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Shortly after leaving the Ohio River valley, we found ourselves climbing deeper in the to the hills.
Thankfully we had filled up with gas at lunch, because the longer we drove the less populated the land around us became. We first lost cell service, then the satellite radio went. I was getting nervous, as I wasn't sure exactly where we were going without my iPhone's navigation.
Eventually we ended up in a valley where two roads crossed and we saw a little sign that said "Welcome to Marr, Ohio". Courtney and I grew up in a village of less than 500 people, but even to us, Marr was tiny. A handful of houses, a country school and a general store.
Only a handful of our distant relatives have been to Marr, but each of them has mentioned that the general store is a must-stop. Because several people had mentioned it, I had built up a Mayberry type vision in my head of old men sitting in rockers outside talking about the good old days, while little kids ran inside for nickle candy treats.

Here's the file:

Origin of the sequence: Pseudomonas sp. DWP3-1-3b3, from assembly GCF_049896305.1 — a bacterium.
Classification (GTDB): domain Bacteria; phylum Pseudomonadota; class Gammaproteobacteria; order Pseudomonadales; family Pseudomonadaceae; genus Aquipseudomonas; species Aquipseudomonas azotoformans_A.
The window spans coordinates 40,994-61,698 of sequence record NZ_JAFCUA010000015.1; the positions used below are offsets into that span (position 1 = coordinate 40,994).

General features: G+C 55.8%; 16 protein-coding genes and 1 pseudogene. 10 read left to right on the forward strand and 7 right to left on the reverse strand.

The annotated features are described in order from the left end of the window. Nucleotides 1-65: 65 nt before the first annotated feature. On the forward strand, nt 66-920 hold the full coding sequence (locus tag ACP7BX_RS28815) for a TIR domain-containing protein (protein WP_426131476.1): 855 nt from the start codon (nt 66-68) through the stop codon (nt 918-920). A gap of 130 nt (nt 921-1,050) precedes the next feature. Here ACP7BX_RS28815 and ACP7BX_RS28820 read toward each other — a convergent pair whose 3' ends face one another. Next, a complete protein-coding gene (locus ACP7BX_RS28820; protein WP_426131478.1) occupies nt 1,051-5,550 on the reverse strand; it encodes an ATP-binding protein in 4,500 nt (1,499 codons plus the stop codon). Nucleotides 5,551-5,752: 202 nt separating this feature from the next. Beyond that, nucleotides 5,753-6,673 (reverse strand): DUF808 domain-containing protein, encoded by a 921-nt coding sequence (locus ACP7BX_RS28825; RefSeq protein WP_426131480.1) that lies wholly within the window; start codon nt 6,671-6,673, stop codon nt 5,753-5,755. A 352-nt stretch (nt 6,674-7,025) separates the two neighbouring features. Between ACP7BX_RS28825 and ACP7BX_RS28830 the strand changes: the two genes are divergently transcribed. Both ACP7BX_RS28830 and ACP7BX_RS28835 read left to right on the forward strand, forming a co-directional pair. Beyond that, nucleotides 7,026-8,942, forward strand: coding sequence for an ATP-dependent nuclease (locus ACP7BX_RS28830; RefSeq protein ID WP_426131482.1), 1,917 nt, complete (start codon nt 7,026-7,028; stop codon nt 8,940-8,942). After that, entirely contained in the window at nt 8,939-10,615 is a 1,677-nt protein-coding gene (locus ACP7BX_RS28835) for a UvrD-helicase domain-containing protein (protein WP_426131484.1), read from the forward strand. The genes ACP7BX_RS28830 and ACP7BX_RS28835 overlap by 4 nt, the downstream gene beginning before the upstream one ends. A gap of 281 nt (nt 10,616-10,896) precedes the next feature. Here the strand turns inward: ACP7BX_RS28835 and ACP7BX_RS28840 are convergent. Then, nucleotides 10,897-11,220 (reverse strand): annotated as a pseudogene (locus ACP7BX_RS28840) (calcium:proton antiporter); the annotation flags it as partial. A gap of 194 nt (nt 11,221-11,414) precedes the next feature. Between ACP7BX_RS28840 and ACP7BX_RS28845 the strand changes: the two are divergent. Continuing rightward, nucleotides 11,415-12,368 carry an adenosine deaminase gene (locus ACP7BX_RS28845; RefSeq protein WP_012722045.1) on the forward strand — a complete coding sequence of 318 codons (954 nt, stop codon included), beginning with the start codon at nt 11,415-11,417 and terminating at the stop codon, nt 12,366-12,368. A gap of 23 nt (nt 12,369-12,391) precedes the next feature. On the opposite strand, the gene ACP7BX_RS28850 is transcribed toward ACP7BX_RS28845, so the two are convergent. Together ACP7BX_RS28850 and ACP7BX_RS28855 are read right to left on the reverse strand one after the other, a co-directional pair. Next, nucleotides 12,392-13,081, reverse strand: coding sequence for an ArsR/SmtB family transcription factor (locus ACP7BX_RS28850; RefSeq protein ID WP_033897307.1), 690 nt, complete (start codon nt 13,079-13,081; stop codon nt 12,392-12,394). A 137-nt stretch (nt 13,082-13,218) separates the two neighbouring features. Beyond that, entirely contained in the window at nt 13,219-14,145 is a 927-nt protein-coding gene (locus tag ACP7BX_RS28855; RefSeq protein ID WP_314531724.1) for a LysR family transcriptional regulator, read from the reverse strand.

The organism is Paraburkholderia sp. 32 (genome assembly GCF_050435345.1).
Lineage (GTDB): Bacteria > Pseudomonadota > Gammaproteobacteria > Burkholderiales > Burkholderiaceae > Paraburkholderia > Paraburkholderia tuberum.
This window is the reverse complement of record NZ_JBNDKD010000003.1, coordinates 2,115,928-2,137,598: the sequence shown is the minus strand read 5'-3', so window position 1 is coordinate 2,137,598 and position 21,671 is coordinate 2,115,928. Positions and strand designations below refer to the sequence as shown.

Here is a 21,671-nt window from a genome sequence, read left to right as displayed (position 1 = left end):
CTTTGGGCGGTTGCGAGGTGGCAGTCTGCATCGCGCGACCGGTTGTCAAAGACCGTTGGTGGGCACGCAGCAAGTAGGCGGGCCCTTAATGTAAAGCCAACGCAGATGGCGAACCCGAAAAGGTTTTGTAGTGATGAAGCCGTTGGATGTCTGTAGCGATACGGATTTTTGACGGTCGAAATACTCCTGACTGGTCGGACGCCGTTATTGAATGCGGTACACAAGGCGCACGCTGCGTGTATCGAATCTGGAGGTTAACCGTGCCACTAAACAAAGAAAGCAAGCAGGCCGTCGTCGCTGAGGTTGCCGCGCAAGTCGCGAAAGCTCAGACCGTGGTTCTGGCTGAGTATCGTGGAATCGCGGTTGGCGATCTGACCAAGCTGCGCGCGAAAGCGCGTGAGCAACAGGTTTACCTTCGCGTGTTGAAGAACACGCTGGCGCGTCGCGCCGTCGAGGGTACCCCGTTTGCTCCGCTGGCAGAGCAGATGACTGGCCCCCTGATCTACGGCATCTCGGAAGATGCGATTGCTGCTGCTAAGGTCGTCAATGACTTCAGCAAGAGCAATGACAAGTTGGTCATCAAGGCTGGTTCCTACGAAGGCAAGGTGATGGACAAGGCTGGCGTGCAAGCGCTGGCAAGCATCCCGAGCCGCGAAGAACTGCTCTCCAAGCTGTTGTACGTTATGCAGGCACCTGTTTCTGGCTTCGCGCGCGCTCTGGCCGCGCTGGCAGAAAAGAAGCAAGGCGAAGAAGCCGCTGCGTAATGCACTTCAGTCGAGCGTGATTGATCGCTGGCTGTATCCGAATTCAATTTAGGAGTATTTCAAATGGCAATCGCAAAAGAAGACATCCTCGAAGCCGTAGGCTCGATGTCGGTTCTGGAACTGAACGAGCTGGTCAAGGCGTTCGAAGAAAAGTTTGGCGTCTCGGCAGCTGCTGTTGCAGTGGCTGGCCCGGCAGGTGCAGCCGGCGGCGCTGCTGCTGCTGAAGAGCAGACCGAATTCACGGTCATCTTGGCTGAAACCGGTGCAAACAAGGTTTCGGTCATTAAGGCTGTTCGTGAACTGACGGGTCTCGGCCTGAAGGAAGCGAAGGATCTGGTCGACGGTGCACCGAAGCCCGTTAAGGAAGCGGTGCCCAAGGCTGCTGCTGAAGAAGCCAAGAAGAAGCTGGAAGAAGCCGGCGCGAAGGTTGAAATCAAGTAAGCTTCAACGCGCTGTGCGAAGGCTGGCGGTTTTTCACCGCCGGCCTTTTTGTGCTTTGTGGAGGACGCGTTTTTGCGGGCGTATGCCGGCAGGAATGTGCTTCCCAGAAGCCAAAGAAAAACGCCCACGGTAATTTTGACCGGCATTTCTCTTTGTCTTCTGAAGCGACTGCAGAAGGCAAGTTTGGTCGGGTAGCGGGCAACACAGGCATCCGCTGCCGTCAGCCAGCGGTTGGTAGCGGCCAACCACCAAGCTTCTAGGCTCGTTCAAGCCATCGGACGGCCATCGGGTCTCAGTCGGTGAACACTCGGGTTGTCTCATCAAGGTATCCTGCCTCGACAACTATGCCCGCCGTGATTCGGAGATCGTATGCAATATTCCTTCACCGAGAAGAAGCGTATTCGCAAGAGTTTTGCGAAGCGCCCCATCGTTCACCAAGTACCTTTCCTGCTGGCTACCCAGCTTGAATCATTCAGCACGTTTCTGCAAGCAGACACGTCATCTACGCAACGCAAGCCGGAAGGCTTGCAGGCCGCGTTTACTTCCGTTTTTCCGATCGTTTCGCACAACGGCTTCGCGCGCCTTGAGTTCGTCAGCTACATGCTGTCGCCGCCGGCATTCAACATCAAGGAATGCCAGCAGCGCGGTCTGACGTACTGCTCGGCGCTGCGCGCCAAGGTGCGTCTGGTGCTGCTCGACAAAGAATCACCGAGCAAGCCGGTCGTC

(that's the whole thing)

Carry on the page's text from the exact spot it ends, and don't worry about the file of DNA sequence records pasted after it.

In reality, it wasn't quite what I had pictured.
It was nearly deserted, with a nervous looking man standing behind the counter. It was hard to decipher what was decoration and what was for sale. The man behind the counter acted like we had caught him off guard and did his best to make small talk. Eventually, my eyes landed on a hand gun and I decided that it was time to high-tail it out of there. We quickly grabbed two old-school bottles of pop, paid cash, and left.
With nothing in town to see, we did a please-let-me-have-as-cell-signal dance and headed in the direction of the Miller Martin Cemetery.